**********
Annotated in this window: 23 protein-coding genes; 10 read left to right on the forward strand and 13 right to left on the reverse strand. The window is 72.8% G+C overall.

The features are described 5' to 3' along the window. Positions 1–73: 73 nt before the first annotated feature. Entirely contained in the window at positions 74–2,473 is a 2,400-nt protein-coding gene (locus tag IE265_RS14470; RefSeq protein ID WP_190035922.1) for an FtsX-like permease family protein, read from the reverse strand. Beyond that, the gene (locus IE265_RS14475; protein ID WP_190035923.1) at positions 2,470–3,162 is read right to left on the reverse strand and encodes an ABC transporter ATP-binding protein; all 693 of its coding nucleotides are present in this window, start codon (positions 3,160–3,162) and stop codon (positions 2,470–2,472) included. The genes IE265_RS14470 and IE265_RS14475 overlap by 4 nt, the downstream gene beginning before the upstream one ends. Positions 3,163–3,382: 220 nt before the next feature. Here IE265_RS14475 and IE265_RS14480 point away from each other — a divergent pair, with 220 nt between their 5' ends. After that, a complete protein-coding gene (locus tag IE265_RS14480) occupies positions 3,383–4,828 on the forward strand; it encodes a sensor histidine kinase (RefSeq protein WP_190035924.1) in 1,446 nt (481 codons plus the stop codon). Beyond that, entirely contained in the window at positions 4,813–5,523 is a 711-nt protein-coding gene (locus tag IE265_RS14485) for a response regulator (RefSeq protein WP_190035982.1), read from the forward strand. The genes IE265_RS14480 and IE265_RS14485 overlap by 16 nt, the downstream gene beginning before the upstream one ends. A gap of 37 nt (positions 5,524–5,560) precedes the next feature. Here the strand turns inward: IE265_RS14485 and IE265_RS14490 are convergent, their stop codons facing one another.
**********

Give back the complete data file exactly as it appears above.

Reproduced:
Annotated in this window: 23 protein-coding genes; 10 read left to right on the forward strand and 13 right to left on the reverse strand. The window is 72.8% G+C overall.

The features are described 5' to 3' along the window. Positions 1–73: 73 nt before the first annotated feature. Entirely contained in the window at positions 74–2,473 is a 2,400-nt protein-coding gene (locus tag IE265_RS14470; RefSeq protein ID WP_190035922.1) for an FtsX-like permease family protein, read from the reverse strand. Beyond that, the gene (locus IE265_RS14475; protein ID WP_190035923.1) at positions 2,470–3,162 is read right to left on the reverse strand and encodes an ABC transporter ATP-binding protein; all 693 of its coding nucleotides are present in this window, start codon (positions 3,160–3,162) and stop codon (positions 2,470–2,472) included. The genes IE265_RS14470 and IE265_RS14475 overlap by 4 nt, the downstream gene beginning before the upstream one ends. Positions 3,163–3,382: 220 nt before the next feature. Here IE265_RS14475 and IE265_RS14480 point away from each other — a divergent pair, with 220 nt between their 5' ends. After that, a complete protein-coding gene (locus tag IE265_RS14480) occupies positions 3,383–4,828 on the forward strand; it encodes a sensor histidine kinase (RefSeq protein WP_190035924.1) in 1,446 nt (481 codons plus the stop codon). Beyond that, entirely contained in the window at positions 4,813–5,523 is a 711-nt protein-coding gene (locus tag IE265_RS14485) for a response regulator (RefSeq protein WP_190035982.1), read from the forward strand. The genes IE265_RS14480 and IE265_RS14485 overlap by 16 nt, the downstream gene beginning before the upstream one ends. A gap of 37 nt (positions 5,524–5,560) precedes the next feature. Here the strand turns inward: IE265_RS14485 and IE265_RS14490 are convergent, their stop codons facing one another.